Homeopathic film development – rediscovering a lost alternative process
By Andreas Waldeck
April 1st, 2023
Homeopathy is a system of alternative medicine that uses highly diluted substances to treat various ailments. One of the interesting applications of homeopathy is in the field of photography. Over the past year, the team at SilvergrainClassics magazine discovered and recreated a unique method of film development that uses homeopathic principles to develop films in natural bodies of water, such as rivers. This paper aims to explore this innovative approach to film development and its potential benefits.
Conventional film development involves the use of chemicals to create an image on a photographic film. These chemicals may be harmful to the environment, and their disposal can cause pollution. Homeopathic film development, on the other hand, uses substances in highly diluted forms to develop the film. The process involves exposing the film to the natural elements, such as sunlight and water, and using homeopathic recipes to activate the latent image on the film.
In the summer of 2022, SilvergrainClassics co-founder Andreas came across a fragment of a letter at the “Marché aux Puces de Clignancourt”, a flea market in Paris. The letter apparently was written by the French inventor Louis Daguerre (1787-1851) in which Daguerre asks the German physician Samuel Hahnemann for assistance in researching a novel developer:
I hope this letter finds you well. I have been working tirelessly in my laboratory, attempting to perfect my photographic process, but I have encountered a problem that I believe you may be able to assist me with.
I have heard that you are quite knowledgeable in the field of homeopathy and I am curious if you have any recipes for a homeopathic developer that could be used in the creation of photographs. I have experimented with a variety of chemical solutions, but I believe that a homeopathic developer may be the key to achieving the results that I am looking for.
If you do have such a recipe, I would be most grateful if you could share it with me. I would of course be happy to compensate you for your time and expertise.
Thank you for your consideration, and I look forward to hearing from you soon.
Louis Daguerre and Samuel Hahnemann met in Paris in the early 19th century. Daguerre was a famous artist and inventor who is known for his contributions to the development of photography, while Hahnemann was a German physician who is credited with founding the alternative system of medicine known as homeopathy. Hahnemann had permanently moved to Paris in 1835 where he died in 1843, shortly after the invention of the daguerrotype process named after the inventor Daguerre.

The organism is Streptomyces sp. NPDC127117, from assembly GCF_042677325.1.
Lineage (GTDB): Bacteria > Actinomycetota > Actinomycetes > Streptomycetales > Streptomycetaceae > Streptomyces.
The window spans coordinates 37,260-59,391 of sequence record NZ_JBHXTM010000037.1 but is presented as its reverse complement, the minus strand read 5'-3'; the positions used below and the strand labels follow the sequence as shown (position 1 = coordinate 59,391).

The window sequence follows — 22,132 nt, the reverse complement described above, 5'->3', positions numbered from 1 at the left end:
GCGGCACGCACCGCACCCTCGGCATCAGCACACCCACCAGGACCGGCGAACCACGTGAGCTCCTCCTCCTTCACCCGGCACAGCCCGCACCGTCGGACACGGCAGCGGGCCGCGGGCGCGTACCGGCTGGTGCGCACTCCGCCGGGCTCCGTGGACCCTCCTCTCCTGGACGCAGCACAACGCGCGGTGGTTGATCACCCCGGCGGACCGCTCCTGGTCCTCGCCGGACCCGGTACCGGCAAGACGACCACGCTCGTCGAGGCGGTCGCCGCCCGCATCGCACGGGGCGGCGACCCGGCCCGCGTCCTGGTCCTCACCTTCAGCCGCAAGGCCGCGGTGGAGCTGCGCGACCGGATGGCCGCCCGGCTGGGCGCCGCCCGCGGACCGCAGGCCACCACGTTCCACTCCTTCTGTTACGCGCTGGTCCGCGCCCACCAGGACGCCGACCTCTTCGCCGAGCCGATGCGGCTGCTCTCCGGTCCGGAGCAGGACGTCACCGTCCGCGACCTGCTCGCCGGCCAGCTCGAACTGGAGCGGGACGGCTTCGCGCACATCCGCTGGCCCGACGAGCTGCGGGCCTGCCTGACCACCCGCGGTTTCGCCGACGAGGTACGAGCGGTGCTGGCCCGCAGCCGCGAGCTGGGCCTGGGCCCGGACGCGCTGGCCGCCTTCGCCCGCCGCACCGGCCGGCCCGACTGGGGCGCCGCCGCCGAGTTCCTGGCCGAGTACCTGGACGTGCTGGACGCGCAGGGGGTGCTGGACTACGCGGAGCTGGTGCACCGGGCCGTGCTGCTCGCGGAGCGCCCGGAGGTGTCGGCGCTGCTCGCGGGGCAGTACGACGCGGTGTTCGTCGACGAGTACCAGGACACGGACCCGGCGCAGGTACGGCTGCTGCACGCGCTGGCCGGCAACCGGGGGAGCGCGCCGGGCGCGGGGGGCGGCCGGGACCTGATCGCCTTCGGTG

It is not clear exactly when or where Daguerre and Hahnemann met, but it is known that they both lived in Paris during the same period and were part of the city’s intellectual and artistic circles. It is possible that they met through mutual acquaintances or at one of the salons or other social gatherings that were popular at the time.
Despite their different fields of expertise, Daguerre and Hahnemann had a shared interest in the workings of the human body. Daguerre was fascinated by the anatomy and physiology of the eye, which he studied in order to improve the realism of his paintings and drawings. Hahnemann, meanwhile, was interested in the human body’s ability to heal itself and developed a system of medicine that emphasized the use of natural remedies in highly diluted form to stimulate the body’s own healing mechanisms.
Up until the discovery of the letter quoted above, it wasn’t known if Daguerre and Hahnemann had any significant interaction or collaboration beyond their shared interest in the human body. The exciting letter, however, serves as a reminder of the vibrant intellectual and artistic community that existed in Paris during the 19th century, and the way that different disciplines could intersect and influence one another.
Over the course of the past year, the SilvergrainClassics team has been hard at work researching and developing the homeopathic developer that Daguerre and Hahnemann presumably created together.
To develop a film using this homeopathic method, a small amount of the film developer is added to a river. The mixture is then diluted in a series of rapids until the desired potency is reached. The film is immersed in the diluted solution taken from the river. The movement of the water and the energy of the river activate the homeopathic developer, which in turn develops the film.
The first step was to determine the homeopathic dilution needed to develop a film. Hahnemann devised a technique of “potentization” using dilution and succussion (vigorous shaking) the basic components of his recipes. In this process, the selected substance is repeatedly diluted until the final product is chemically indistinguishable from the diluent. A more dilute solution is having a higher “potency” and is more effective.